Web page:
It’s 30 years since Castle in the Sky, the first of Hayao Miyazaki’s animated tales for Studio Ghibli, was released. Justine Brooks says a heartfelt thanks for the magic.
Modern legend has it that when a mother enthusiastically shared with Hayao Miyazaki the fact that her kid watched his films every day, he turned to her and said that no child should be watching movies every day – that should be something for special occasions, like birthdays.
But you probably couldn’t be blamed for wanting to binge watch Studio Ghibli films. In the West we grow up on Disney animations; in Japan they have Studio Ghibli, which produces films of such animated beauty and sensitivity, they make Disney films look like they’ve been made by cats.
The founder of Studio Ghibli, Hayao Miyazaki is a film-making and animating genius. And as a thinker and man of ideas, he’s an absolute legend.
Also, the Ghibli characters are real. There are proper female leads. Who aren’t princesses. And when they are princesses they’re absolutely kick-ass and save the world from destruction. Like the epic Princess Mononoke (1997) where a young woman raised by wolves enters into battle with an industrialist (also a woman) who has been destroying the forest in order to fire up her iron foundries.
Studio Ghibli’s women aren’t just interested in meeting the perfect man and settling down to have children while their cleavage is displayed as prominently as possible. Says Miyazaki, “Many of my movies have strong female leads – brave, self-sufficient girls that don’t think twice about fighting for what they believe in with all their heart. They’ll need a friend, or a supporter, but never a saviour. Any woman is just as capable of being a hero as any man.”
Studio Ghibli is all about forceful female characters: Kiki’s Delivery Service (1989) is the tale of a young witch who turns up in a new town and comes up with a business venture that allows her to make a living and support herself. In Spirited Away (2001), a young girl combats all manner of monsters, creatures and bandits in an otherworldly bathhouse to rescue her parents who have been turned into pigs. There’s no ‘someday my prince will come…’ here.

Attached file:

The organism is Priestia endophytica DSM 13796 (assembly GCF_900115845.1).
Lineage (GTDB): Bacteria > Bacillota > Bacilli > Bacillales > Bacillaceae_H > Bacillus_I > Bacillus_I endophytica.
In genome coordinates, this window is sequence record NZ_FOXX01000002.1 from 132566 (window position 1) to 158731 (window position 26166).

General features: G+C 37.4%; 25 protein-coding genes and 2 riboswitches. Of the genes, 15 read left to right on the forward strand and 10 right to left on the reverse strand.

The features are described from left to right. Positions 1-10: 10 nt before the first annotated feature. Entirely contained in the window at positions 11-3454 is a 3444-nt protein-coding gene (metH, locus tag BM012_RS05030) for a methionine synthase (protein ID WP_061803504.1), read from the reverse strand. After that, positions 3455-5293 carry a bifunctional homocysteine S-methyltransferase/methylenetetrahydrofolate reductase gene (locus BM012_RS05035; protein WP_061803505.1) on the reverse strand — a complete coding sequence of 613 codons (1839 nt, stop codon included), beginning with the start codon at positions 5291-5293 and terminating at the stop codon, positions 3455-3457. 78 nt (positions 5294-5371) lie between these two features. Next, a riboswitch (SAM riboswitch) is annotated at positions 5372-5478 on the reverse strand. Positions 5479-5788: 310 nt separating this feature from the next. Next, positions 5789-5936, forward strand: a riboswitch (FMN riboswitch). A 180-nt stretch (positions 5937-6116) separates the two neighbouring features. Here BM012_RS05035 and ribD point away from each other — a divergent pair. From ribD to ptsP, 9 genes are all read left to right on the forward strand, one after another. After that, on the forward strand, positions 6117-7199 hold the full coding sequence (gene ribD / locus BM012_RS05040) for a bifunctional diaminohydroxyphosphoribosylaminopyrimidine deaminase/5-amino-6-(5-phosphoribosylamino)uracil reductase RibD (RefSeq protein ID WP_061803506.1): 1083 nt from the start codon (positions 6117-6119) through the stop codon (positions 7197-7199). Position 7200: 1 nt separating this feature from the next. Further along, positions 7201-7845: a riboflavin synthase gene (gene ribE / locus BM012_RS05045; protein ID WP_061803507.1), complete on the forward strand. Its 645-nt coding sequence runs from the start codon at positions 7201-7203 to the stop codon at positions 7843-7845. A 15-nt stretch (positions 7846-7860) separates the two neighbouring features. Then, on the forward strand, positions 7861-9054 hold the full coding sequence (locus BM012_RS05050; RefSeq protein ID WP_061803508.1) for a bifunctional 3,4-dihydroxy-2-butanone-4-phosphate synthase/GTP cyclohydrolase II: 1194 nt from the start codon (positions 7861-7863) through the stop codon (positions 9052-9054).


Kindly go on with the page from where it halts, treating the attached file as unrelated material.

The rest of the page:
Every Japanese kid starts out life watching My Neighbor Totoro (1988) and for that reason I’d urge Ghibli virgins to start there too. Apart from being full of stunning scenes of Japanese country life and compelling creatures such as the super-cute soot sprites (susuwatari) and of course the amazing Totoro, a wise anthropomorphic cat-come-owl-come-raccoon, this film tells a really human tale in which two young girls move house with their professor father while waiting for their mother to recover from a long-term illness in hospital. In every Studio Ghibli film there’s real-life morality to be learned. And while there’s sentimentality, there’s never sappiness.
In Totoro, as in many Studio Ghibli films, there is a strong reverence for nature and an urgent environmentalist agenda. Woodlands, oceans and rivers are regarded as precious, magical places where mysterious yet benign creatures live, both actual and of the spirit world. And it’s often in these wildernesses that characters reach epiphany or wisdom.
Miyazaki combines elements of traditional Japanese mythology with western folk and fairy tales so we get storylines where boys turn into dragons mixed with Alice in Wonderland symbolism.
Like a true artist, Miyazaki shows us the kind of magic that hides behind the everyday, that comes out when people really take the time to look. Of course it’s mostly children who have the ability and the imagination to see the magic – we all know that most people lose that ability when they reach adulthood. But somehow Miyazaki gives us all the opportunity to glimpse that magic once more.
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Justine lives in beautiful north Leeds with her 12-year-old daughter and a lurcher called Lionel. She runs a PR and marketing agency and is writing a novel.